For a general discussion of heat shock genes, their promoters and heterologous expression driven by them, see, e.g., Nover, L. (1987) Enzym. Microb. Technol. 9:130-144; Amin et al. (1988) Mol. Cell. Biol. 8:3761-3760, and references cited in said references, all of which are incorporated by reference herein in their entireties. It is a general property of hsp70, in Drosophila and in other organisms that there is a relatively high constitutive level of downstream gene expression. hsp70 promoter and promoter-associated sequences from a variety of insect, animal, plant and yeast sources are well known in the art.
In the context of the present application, a recombinant DNA molecule is produced via human intervention, and it contains nucleotide sequences which in nature are not covalently joined or associated. Chemical synthesis or in vitro enzyme ligation can effect the joining, or recombination can be accomplished where the input sequences are introduced into a single cell in the laboratory and predicted resulting progeny are analyzed and purified.
As used herein, an insect control agent is a composition or the active ingredient of a composition which has an adverse affect on insect pests. Feeding by insects is reduced in response to the genetically engineered baculoviruses of the present invention as a result of the expressed toxin, and death of the insect follows. An insect control agent of this invention preferably is an insect virus genetically engineered to express a heterologous gene encoding an insect-specific toxin. Specific examples of such toxin proteins include, but are not limited to, Tox34 and Tox21a, with the amino acid sequences disclosed in SEQ ID NO:2 and SEQ ID NO:4, respectively, as well as known scorpion and spider toxins.
To determine if HzSNPV possessed and expressed an egt gene, the presence of EGT activity in supernatants from uninfected and infected HzUNDK cells was determined by enzymatic assays using [3H] ecdysone and UDP-glucose or UDP-galactose as substrates. Using UDP-glucose as a substrate, the supernatants from ACMNPV- and HzSNPV-infected cells converted ecdysone to a product of altered polarity which was previously identified as an ecdysone-glucose conjugate (FIG. 8). This EGT activity was not observed in uninfected HzUNDK cells, indicating that HzSNPV induced an EGT activity during infection and possessed an egt gene. When UDP-galactose was used as a substrate, the EGT activity in AcMNPV-infected cell extracts was able to form an ecdysone-galactose conjugate, but HzSNPV-infected cells were unable to use UDP-galactose as a substrate (FIG. 8), indicating a difference in the substrate specificities of the AcMNPV and HzSNPV EGTs [O'Reilly et al. (1992) Insect Biochem. Molec. Biol. 22:313-3201.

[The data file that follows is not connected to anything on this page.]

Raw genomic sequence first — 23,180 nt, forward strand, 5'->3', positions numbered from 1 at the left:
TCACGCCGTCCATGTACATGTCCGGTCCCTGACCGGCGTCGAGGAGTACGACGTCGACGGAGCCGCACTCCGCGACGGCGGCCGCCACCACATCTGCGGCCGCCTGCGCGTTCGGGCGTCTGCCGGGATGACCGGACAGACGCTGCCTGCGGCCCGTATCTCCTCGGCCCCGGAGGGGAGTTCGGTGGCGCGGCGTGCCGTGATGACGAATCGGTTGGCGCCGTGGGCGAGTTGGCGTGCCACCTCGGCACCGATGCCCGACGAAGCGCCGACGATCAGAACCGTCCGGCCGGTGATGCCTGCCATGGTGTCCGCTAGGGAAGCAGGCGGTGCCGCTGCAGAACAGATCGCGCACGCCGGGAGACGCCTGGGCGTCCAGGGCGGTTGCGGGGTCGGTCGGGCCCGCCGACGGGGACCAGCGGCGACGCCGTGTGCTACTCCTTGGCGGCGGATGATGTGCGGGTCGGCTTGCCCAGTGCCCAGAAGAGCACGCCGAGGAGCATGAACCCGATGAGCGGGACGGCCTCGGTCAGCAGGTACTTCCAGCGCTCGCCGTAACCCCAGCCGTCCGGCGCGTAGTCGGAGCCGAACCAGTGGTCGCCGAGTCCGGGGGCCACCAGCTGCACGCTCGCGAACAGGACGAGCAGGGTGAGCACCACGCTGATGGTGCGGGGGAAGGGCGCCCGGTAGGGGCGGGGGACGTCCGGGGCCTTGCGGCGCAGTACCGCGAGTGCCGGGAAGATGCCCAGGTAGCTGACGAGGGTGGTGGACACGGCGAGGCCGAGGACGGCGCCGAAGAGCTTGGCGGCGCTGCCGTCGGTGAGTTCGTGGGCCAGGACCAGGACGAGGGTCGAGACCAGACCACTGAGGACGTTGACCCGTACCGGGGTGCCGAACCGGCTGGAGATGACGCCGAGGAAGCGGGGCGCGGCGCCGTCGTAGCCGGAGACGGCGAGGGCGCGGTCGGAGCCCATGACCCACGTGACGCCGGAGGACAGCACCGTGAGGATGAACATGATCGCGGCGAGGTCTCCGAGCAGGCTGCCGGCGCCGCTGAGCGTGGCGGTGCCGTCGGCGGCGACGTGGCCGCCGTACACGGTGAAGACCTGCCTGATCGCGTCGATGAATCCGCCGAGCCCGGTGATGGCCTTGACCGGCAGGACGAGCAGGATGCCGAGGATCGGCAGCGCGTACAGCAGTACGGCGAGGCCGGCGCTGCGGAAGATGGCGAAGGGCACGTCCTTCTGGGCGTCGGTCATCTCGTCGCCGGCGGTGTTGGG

Restriction digests of the Elcar isolate of HzSNPV were identical to those isolates previously described bv Knell and Summers (1984) J. Gen. Virol. 65:445-450 and Cowan et al. (1994) J. Gen. Virol. 75:3211-3218. A set of overlapping cosmids representing the entire HzSNPV genome was isolated and characterized. The basic physical map of the HzSNPV genome was confirmed and further refined (FIG. 9A). The genes in the polyhedrin gene (polh) region, e.g. the IE1 gene, are known to be in reverse order to that of the conventional AcMNPV map [Cowan et al. (1994) supra]. Using the ACMNPV egt gene as a hybridization probe on Southern blots failed to give a strong hybridization signal under the conditions used. As an alternate approach to mapping the egt gene, cosmid plasmid clones corresponding to regions flanking the polh gene were screened by PCR using degenerate oligonucleotide primers which were constructed based on consensus sequences from conserved regions of the egt gene. PCR amplification using an HzSNPV cosmid which spanned HindIII-J through -E fragments and a plasmid clone containing the HindIII-C fragment as templates generated a PCR product of the size expected for the egt gene. One of the PCR products was cloned and sequenced and found to contain a portion of the egt gene. The sequences generated were used to prepare oligonucleotide primers which allowed the sequencing of the entire HzSNPV egt gene. The egt gene was located entirely within the EcoRI Q fragment (FIG. 9A) and is transcribed from the same strand as the polh and IE1 genes. The DNA sequence of HzSNPV egt is presented in FIGS. 10A-10B; see also SEQ ID NOs: 23 and 24. The percent sequence identity and similarity of HzSNPV EGT with other known EGTs are presented in Table 7, and FIG. 11 presents a phylogenetic tree based on amino acid sequence comparisons of several baculoviral egt genes.